where, is a fully-connected layer, projecting to the same dimension with . is the bounding box coordinates of -th text (computed by Equa. 1) and is the position embedding layer. Afterwards, we pack all the texts’ embedding vector together, which serves as the , and in the scaled dot-product attention.

The textual context features is obtained by,

(9)

where is the dimension of text embeddings, and is the scaling factor. To further improve the representation capacity of the attended feature, multi-head attention is introduced. Each head corresponds to an independent scaled dot-product attention function and the text context features is given by:

(10)
(11)

where , and are the learned projections matrics for the -th head, is the number of heads, and

. To prevent the multi-head attention model from becoming too large, we usually have

.

3.4. Information Extraction Module

Both the context and textual features matter in entity extraction. The context features (including both visual context features and textual context features ) provide necessary information to tell entities apart while the textual features enable entity extraction in the character granularity, as they contain semantic features for each character in the text. So we first perform multimodal fusion of visual context features and textual context features , which are further combined with textual features to extract entities.

3.4.1. Adaptive Multi-modality Context Fusion

Given the visual context features and textual context features , we fuse them adaptively to get the final context of each text. Specifically, for the -th text, is spatially averaged to output the visual context vector. The final context vector is a weighted sum of visual context vector and textual context vector

(12)

where and are automatically learnable weights. is a fully-connected layer, projecting the visual context vector and text context vector to the same dimension.

3.4.2. Entity Extraction

We further combine the context vector and textual features by concatenating to each state vector in ,

(13)

Then, a Bidirectional-LSTM is applied to further model the dependencies within the characters,

(14)

which is followed by a fully connected network, projecting the output to the dimension of IOB (Sang and Veenstra, 1999) label space.

(15)

3.5. Optimization

The proposed network can be trained in an end-to-end manner and the losses are generated from three parts,

(16)

where hyper-parameters and control the trade-off between losses.

is the loss of text detection branch, which consists of a classification loss and a regression loss, as defined in (Ren et al., 2015). The recognition loss and information extraction loss for each image are formulated as,

(17)
(18)

where is the ground-truth label of -th character in -th text from recognition branch and is its corresponding label of information extraction.

Note that since text reading and information extraction modules are bridged with shared visual and textual features, they can reinforce each other. Specifically, the visual and textual features of text reading are fully fused and essential for information extraction, while the semantic feedback of information extraction module also contributes to the optimization of the shared convolutions and text reading module.

4. Experiments

In this section, we perform experiments to verify the effectiveness of the proposed method.

4.1. Datasets

Dataset Training Testing Entities Layout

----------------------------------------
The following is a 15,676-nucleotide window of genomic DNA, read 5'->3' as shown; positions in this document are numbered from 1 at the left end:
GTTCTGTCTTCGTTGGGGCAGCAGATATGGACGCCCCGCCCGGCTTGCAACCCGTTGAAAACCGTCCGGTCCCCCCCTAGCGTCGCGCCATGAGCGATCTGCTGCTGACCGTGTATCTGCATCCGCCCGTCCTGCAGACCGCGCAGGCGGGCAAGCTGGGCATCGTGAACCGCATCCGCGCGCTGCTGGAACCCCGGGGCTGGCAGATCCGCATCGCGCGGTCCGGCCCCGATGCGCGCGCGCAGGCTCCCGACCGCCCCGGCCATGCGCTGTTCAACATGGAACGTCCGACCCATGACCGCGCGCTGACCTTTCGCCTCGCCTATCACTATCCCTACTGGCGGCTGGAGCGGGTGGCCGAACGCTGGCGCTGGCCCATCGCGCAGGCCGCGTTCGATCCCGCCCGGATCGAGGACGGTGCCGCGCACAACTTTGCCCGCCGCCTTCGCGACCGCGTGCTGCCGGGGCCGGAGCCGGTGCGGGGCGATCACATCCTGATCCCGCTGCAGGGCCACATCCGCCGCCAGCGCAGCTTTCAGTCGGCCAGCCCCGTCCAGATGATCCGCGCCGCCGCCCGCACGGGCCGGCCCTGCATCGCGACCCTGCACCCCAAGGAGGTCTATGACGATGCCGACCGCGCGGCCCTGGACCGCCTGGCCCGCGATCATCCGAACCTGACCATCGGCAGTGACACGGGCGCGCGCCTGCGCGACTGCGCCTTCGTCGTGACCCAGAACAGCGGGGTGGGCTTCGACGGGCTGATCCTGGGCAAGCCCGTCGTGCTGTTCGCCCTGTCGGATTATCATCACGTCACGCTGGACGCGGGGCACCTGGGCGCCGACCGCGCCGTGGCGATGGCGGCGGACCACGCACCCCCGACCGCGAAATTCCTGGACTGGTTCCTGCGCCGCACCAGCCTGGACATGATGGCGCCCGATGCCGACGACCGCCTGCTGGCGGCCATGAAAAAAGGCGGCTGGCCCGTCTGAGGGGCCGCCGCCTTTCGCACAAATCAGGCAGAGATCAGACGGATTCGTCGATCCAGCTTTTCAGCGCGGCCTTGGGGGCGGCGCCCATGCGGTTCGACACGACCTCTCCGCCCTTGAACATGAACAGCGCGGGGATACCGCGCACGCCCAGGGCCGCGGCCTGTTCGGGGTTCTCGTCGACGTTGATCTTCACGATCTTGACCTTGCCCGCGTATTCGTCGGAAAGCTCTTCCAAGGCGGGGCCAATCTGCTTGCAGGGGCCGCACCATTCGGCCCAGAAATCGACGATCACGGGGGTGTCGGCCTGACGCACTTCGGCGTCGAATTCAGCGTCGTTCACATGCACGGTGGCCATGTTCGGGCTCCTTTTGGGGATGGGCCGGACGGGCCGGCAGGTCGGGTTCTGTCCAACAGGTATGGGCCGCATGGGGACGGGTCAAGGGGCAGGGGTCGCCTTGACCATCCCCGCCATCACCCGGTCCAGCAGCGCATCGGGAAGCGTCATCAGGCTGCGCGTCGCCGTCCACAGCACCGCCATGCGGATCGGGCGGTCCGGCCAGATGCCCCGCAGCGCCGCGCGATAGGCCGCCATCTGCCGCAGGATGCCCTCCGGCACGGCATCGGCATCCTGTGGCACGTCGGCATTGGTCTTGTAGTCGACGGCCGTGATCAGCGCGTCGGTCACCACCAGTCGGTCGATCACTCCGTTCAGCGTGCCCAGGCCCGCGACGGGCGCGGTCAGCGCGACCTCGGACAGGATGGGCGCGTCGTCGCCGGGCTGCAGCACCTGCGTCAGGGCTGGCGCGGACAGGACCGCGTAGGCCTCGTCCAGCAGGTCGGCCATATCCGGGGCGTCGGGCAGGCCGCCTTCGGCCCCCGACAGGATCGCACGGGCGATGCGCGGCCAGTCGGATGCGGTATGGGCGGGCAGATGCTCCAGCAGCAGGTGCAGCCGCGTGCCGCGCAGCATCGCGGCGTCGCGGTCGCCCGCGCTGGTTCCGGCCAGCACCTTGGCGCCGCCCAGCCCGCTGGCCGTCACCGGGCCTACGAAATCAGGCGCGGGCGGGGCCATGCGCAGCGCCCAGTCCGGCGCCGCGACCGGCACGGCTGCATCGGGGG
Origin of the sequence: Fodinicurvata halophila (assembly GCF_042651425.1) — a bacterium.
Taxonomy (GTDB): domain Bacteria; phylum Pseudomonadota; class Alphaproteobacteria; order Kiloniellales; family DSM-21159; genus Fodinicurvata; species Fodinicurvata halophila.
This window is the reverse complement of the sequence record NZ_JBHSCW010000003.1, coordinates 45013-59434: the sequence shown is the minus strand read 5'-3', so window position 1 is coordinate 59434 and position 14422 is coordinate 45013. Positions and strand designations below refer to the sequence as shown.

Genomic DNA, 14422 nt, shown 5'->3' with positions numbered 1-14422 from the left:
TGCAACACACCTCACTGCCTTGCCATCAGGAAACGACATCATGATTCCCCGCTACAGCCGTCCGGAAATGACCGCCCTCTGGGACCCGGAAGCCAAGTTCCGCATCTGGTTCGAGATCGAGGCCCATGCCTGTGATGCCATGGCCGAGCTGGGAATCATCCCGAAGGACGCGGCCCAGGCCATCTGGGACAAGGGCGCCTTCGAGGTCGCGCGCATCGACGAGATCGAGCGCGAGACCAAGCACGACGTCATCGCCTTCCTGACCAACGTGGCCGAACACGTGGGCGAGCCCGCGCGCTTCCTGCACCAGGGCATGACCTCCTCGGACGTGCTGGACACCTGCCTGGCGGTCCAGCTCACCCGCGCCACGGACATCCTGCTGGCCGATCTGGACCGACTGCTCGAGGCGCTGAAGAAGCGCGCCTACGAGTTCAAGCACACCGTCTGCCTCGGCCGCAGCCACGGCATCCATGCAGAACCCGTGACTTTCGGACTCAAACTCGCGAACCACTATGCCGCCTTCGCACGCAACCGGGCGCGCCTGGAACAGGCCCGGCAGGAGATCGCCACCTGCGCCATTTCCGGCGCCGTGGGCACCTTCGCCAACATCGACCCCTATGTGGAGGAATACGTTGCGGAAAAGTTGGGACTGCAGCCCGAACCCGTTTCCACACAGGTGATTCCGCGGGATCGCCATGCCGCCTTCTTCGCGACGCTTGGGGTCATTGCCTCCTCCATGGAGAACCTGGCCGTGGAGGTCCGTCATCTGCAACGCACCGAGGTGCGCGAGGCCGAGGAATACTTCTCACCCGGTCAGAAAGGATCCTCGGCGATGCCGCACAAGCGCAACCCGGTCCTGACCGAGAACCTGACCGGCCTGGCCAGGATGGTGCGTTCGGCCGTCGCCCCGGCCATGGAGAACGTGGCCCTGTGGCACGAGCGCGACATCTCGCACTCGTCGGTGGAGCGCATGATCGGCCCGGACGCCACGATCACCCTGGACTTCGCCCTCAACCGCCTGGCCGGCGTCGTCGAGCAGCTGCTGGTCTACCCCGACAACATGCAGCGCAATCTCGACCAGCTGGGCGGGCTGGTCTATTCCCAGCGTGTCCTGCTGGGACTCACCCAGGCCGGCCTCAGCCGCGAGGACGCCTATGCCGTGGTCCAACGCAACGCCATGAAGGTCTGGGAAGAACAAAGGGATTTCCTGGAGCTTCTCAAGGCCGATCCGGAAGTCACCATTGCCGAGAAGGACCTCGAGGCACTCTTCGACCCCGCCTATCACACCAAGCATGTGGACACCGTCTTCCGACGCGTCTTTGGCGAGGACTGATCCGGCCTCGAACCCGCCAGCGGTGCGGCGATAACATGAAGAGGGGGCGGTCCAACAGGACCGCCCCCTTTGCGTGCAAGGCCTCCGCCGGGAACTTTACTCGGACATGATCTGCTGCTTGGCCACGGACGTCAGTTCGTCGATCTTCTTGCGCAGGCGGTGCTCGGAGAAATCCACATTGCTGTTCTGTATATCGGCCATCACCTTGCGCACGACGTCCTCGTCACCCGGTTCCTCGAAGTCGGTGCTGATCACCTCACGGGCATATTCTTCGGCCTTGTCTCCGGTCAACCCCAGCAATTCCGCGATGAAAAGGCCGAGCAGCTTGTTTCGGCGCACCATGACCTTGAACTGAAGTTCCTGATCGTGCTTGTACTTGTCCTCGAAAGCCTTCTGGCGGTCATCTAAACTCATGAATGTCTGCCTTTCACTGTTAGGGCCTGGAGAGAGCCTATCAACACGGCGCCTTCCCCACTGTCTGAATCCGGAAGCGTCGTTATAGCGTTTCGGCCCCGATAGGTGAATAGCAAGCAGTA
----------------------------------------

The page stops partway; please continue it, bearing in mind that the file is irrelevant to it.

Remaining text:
Text
Type
Taxi
Invoices
4000 1000 9 Fixed Structured
SROIE 626 347 4 Variable Structured
Resumes 1978 497 6 Variable
Semi-
structured
Table 2. Statistics of benchmark datasets used in this paper.

We validate our model on three real-world datasets. One is the public SROIE (Huang et al., 2019) benchmark, and the other two are self-built datasets, Taxi Invoices and Resumes, respectively. Note that, the three benchmarks differ largely in layout and text type, from fixed to variable layout and from structured to semi-structured text. Statistics of the datasets are listed in Table 2 and some examples are shown in Fig. 1.

  • Taxi Invoices consists of 5000 images and has 9 entities to extract (Invoice Code, Invoice Number, Date, Pick-up time, Drop-off time, Price, Distance, Waiting, Amount). The invoices are in Chinese and can be grouped into roughly 13 templates. So it’s kind of document of fixed layout and structured text type.

  • SROIE (Huang et al., 2019) is a public dateset for receipt information extraction in ICDAR 2019 Chanllenge. It contains 626 receipts for training and 347 receipts for testing. Each receipt is labeled with four types of entities, which are Company, Date, Address and Total. The layout of SROIE dataset is variable and it has structured text.

  • Resumes is a dataset of 2475 Chinese scanned resumes, which has 6 entities to extract (Name, Phone Number, Email Address, Education period, Universities and Majors). As an owner can design his own resume template, this dataset has variable layouts and semi-structured text.

4.2. Implementation Details

4.2.1. Network Details:

The backbone of our model is ResNet-50 (He et al., 2016), followed by the FPN (Lin et al., 2017) to further enhance features. The text detection branch in text reading module adopts the Faster R-CNN (Ren et al., 2015) network and outputs the predicted bounding boxes of possible texts for later sequential recognition. For each text region, its features of shape are extracted from the shared convolutional features by RoIAlign (He et al., 2017a) and decoded by LSTM-based attention, where the number of hidden units is set to 256. In the information extraction module, we use convolutions of three kernel size

followed by max pooling to extract representations of text and the dimension of text’s embedding vector is 256. The textual context modeling module consists of multiple layers of multi-head scaled dot-product attention modules. The number of hidden units of BiLSTM used in entity extraction is set to 128. Hyper-parameters

and in Equa. 16 are all set to 1 in our experiments.

4.2.2. Training:

Our model and all the reimplemented counterparts are implemented under the PyTorch framework

(Paszke et al., 2019). For our model, with the ADADELTA (Zeiler, 2012)